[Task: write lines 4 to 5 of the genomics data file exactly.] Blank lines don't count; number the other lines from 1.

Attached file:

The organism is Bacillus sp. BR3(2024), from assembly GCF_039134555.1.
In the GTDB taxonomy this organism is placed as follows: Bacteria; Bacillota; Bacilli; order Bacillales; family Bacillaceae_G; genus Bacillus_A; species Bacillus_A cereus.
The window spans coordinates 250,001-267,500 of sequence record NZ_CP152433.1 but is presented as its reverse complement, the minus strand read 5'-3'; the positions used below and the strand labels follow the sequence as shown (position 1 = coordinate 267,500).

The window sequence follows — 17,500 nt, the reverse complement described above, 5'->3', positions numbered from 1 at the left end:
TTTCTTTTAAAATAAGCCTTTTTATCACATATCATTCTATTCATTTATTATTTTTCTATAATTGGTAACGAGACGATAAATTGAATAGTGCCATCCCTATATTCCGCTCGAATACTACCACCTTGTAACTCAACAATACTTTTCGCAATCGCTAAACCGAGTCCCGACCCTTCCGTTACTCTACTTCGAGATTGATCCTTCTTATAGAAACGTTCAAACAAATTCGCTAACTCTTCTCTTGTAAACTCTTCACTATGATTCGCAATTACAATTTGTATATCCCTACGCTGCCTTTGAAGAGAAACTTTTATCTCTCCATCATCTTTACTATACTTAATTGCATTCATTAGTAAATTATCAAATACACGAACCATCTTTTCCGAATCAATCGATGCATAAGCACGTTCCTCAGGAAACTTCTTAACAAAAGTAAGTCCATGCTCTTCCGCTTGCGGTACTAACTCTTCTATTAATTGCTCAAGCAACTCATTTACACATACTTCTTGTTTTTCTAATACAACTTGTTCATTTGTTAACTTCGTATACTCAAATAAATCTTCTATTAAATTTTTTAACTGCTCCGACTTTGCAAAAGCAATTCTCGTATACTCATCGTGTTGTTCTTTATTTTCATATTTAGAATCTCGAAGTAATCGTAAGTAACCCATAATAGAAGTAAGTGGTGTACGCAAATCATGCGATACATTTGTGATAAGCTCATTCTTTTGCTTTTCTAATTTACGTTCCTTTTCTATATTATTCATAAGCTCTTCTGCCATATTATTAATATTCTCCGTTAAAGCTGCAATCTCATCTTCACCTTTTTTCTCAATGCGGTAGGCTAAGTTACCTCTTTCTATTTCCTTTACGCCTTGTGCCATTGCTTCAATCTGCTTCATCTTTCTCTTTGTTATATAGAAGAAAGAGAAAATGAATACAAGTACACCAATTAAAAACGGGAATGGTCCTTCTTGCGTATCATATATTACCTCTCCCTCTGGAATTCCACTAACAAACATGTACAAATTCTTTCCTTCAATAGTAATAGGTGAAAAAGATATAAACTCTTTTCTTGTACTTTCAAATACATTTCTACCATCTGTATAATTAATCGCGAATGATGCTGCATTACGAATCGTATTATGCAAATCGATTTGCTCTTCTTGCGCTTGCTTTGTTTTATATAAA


The window sequence follows — 17,500 nt, the reverse complement described above, 5'->3', positions numbered from 1 at the left end:
TTTCTTTTAAAATAAGCCTTTTTATCACATATCATTCTATTCATTTATTATTTTTCTATAATTGGTAACGAGACGATAAATTGAATAGTGCCATCCCTATATTCCGCTCGAATACTACCACCTTGTAACTCAACAATACTTTTCGCAATCGCTAAACCGAGTCCCGACCCTTCCGTTACTCTACTTCGAGATTGATCCTTCTTATAGAAACGTTCAAACAAATTCGCTAACTCTTCTCTTGTAAACTCTTCACTATGATTCGCAATTACAATTTGTATATCCCTACGCTGCCTTTGAAGAGAAACTTTTATCTCTCCATCATCTTTACTATACTTAATTGCATTCATTAGTAAATTATCAAATACACGAACCATCTTTTCCGAATCAATCGATGCATAAGCACGTTCCTCAGGAAACTTCTTAACAAAAGTAAGTCCATGCTCTTCCGCTTGCGGTACTAACTCTTCTATTAATTGCTCAAGCAACTCATTTACACATACTTCTTGTTTTTCTAATACAACTTGTTCATTTGTTAACTTCGTATACTCAAATAAATCTTCTATTAAATTTTTTAACTGCTCCGACTTTGCAAAAGCAATTCTCGTATACTCATCGTGTTGTTCTTTATTTTCATATTTAGAATCTCGAAGTAATCGTAAGTAACCCATAATAGAAGTAAGTGGTGTACGCAAATCATGCGATACATTTGTGATAAGCTCATTCTTTTGCTTTTCTAATTTACGTTCCTTTTCTATATTATTCATAAGCTCTTCTGCCATATTATTAATATTCTCCGTTAAAGCTGCAATCTCATCTTCACCTTTTTTCTCAATGCGGTAGGCTAAGTTACCTCTTTCTATTTCCTTTACGCCTTGTGCCATTGCTTCAATCTGCTTCATCTTTCTCTTTGTTATATAGAAGAAAGAGAAAATGAATACAAGTACACCAATTAAAAACGGGAATGGTCCTTCTTGCGTATCATATATTACCTCTCCCTCTGGAATTCCACTAACAAACATGTACAAATTCTTTCCTTCAATAGTAATAGGTGAAAAAGATATAAACTCTTTTCTTGTACTTTCAAATACATTTCTACCATCTGTATAATTAATCGCGAATGATGCTGCATTACGAATCGTATTATGCAAATCGATTTGCTCTTCTTGCGCTTGCTTTGTTTTATATAAA